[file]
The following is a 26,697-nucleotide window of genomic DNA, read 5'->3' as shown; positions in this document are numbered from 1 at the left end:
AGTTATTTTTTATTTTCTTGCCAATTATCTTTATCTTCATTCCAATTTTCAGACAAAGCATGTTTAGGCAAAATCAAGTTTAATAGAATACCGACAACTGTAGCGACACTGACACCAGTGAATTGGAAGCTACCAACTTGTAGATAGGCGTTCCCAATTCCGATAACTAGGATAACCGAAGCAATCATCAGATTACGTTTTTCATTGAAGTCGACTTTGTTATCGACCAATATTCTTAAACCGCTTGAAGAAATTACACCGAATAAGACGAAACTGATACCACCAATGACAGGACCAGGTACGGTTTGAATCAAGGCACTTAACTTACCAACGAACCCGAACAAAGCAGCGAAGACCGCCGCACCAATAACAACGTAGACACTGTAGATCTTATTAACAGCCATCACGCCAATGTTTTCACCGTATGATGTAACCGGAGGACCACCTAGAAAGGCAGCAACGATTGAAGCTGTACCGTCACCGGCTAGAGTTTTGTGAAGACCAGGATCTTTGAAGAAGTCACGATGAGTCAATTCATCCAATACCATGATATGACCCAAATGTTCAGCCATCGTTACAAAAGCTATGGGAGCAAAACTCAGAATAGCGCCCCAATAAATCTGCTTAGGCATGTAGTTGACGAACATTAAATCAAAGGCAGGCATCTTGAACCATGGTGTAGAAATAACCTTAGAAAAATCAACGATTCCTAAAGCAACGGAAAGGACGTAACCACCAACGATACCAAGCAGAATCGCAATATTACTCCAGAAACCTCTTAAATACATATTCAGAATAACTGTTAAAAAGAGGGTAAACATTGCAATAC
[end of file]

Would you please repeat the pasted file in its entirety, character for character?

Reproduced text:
The following is a 26,697-nucleotide window of genomic DNA, read 5'->3' as shown; positions in this document are numbered from 1 at the left end:
AGTTATTTTTTATTTTCTTGCCAATTATCTTTATCTTCATTCCAATTTTCAGACAAAGCATGTTTAGGCAAAATCAAGTTTAATAGAATACCGACAACTGTAGCGACACTGACACCAGTGAATTGGAAGCTACCAACTTGTAGATAGGCGTTCCCAATTCCGATAACTAGGATAACCGAAGCAATCATCAGATTACGTTTTTCATTGAAGTCGACTTTGTTATCGACCAATATTCTTAAACCGCTTGAAGAAATTACACCGAATAAGACGAAACTGATACCACCAATGACAGGACCAGGTACGGTTTGAATCAAGGCACTTAACTTACCAACGAACCCGAACAAAGCAGCGAAGACCGCCGCACCAATAACAACGTAGACACTGTAGATCTTATTAACAGCCATCACGCCAATGTTTTCACCGTATGATGTAACCGGAGGACCACCTAGAAAGGCAGCAACGATTGAAGCTGTACCGTCACCGGCTAGAGTTTTGTGAAGACCAGGATCTTTGAAGAAGTCACGATGAGTCAATTCATCCAATACCATGATATGACCCAAATGTTCAGCCATCGTTACAAAAGCTATGGGAGCAAAACTCAGAATAGCGCCCCAATAAATCTGCTTAGGCATGTAGTTGACGAACATTAAATCAAAGGCAGGCATCTTGAACCATGGTGTAGAAATAACCTTAGAAAAATCAACGATTCCTAAAGCAACGGAAAGGACGTAACCACCAACGATACCAAGCAGAATCGCAATATTACTCCAGAAACCTCTTAAATACATATTCAGAATAACTGTTAAAAAGAGGGTAAACATTGCAATAC